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There is a substantial literature on eye tracking. Skill acquisition example One study that I am familiar with and is of some relevance is Study 2 in Lee and Anderson (2000, PDF). Specifically the study used eye tracking tools to examine how visual attention was allocated over time on an air traffic control simulator. The broad finding, consistent with ...


7

The answer is more involved than it seems. Expertise research programmes, including Ericsson's line, has tended to blend quantitative and qualitative research methods (e.g., case studies, talk-aloud protocol, etc.), and there is a veritable host of critiques and qualifications that apply. For the scope of this answer, I will therefore try to err on the side ...


4

I imagine there are many ways of looking at this question. Here are just a few ideas: Society and specialisation: One lens for viewing this question is to focus on the reward structure of our society. There are many forces in society which encourage specialisation and the development of specific expertise. Careers are typically built around developing ...


2

Sure. I'll update this answer as I come across more papers, but here: Alves, H., Voss, M. W., Boot, W. R., Deslandes, A., Cossich, V., Salles, J. I., & Kramer, A. F. (2013). Perceptual-Cognitive Expertise in Elite Volleyball Players. Frontiers in Psychology Front. Psychol., 4. doi:10.3389/fpsyg.2013.00036 The goal of the current study was to ...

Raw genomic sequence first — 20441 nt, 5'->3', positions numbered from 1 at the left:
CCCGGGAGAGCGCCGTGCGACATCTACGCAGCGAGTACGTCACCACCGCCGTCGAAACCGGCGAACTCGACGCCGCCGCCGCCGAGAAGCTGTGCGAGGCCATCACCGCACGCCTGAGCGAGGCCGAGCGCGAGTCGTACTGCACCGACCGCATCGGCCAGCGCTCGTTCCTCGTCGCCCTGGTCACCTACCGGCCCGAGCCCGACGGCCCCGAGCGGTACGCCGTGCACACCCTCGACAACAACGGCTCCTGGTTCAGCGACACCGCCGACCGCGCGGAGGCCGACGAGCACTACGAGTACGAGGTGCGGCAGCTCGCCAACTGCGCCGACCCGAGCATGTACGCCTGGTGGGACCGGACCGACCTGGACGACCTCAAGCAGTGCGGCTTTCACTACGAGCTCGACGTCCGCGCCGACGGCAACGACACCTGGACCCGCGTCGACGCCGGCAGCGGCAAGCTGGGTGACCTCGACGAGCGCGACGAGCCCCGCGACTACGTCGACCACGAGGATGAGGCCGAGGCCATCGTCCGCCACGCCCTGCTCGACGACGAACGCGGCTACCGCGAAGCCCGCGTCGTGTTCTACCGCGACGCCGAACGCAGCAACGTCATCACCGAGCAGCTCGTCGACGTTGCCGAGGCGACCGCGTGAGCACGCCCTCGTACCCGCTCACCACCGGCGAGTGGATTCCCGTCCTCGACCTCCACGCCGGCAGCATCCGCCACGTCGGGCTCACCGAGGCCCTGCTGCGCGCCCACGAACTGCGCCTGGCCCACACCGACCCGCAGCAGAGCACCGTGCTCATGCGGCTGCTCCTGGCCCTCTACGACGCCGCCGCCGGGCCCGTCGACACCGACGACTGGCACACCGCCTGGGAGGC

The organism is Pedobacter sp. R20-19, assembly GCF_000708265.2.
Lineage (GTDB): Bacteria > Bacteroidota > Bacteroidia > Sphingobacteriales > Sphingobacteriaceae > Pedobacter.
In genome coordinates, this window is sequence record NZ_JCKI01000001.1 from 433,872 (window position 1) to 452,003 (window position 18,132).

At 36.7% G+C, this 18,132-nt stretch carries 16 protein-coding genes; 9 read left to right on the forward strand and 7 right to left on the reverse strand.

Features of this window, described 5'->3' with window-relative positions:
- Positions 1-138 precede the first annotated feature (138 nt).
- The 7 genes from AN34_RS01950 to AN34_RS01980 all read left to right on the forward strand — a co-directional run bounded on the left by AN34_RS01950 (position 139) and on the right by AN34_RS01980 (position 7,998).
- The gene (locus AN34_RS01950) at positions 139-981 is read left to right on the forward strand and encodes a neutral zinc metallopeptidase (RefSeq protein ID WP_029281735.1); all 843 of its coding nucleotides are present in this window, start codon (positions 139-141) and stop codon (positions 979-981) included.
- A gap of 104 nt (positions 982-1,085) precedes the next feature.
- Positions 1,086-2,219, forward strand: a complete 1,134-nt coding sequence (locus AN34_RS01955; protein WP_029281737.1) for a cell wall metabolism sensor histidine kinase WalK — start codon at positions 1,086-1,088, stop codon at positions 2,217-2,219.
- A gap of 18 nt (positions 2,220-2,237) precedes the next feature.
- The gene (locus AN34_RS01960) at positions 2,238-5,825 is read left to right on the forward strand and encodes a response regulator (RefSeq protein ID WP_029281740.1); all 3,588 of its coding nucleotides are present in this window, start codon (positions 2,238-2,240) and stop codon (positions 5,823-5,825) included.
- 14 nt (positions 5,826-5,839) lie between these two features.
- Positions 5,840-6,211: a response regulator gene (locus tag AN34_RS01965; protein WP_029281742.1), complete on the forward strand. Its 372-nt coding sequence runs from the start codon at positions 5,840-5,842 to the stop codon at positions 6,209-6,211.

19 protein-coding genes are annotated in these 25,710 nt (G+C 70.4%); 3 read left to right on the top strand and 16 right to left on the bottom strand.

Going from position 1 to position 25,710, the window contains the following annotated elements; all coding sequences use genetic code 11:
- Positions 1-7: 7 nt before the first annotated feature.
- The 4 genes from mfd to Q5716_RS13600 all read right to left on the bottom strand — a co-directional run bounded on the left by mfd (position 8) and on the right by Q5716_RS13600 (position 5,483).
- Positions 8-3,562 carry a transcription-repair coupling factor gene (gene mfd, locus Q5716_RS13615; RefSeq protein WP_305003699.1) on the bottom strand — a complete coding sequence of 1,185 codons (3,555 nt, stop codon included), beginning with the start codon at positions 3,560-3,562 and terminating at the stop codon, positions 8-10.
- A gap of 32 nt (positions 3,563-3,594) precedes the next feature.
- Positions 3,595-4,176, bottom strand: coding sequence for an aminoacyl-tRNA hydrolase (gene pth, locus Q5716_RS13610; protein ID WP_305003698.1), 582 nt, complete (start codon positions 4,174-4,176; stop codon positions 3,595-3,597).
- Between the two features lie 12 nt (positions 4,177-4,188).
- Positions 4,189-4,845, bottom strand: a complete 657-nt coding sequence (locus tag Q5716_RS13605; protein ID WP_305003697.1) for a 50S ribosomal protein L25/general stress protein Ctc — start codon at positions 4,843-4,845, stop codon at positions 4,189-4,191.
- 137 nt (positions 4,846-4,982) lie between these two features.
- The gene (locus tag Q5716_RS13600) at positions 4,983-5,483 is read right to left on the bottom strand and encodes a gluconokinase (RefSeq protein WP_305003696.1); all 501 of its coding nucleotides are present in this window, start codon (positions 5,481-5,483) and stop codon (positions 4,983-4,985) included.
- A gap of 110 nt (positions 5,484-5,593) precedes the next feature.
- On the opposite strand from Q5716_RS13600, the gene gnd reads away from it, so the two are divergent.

2

My causal impression is that the literature on deliberate practice is a little vague about how deliberate practice differs from other forms of practice. I think it was Ericcson who distinguished between work, play, and deliberate practice. Work is to get something done, play is for enjoyment, and deliberate practice is activity completed with the goal of ...


2

Ericsson doesn't emphasize on the precise number of hours needed to be a world-level expert. What he emphasizes is the importance of deliberate practice in gaining expertise. BTW, Macnamara et al.'s meta-analytic research has some severe weaknesses. For example, Not representative : They categorized the previous researches into 5 domains -- sports, games, ...


2

Karl Ericsson, on whose work Malcolm Gladwell based much of his popular Outliers, has expressed on a number of occasions that the optimal amount of practice time a day is around 3-5 hours, depending on domain. There is a great deal of research in the expertise literature, but Ericsson, Krampe, Tesch-Römer (1993) is a seminal (if not uncontroversial) paper ...


1

The phenomenon may be explained like this : The programmer was given the task to fix a bug on a complicated legacy code he does not understand. The programmer forms a subgoal "Refactor the code", in order to achieve the above goal. In the process of achieveing the subgoal "Refactor the code", he understands what needs to be done to fix the bug. So the ...


1

It seems like your question is tapping into a number of different questions. First, you might ask about what causes people to perceive expertise in others verus what causes people to perceive expertise in themselves. Second, there is the question of when are expertise perceptions inflated and if so what individuals are prone to this and what tasks are more ...


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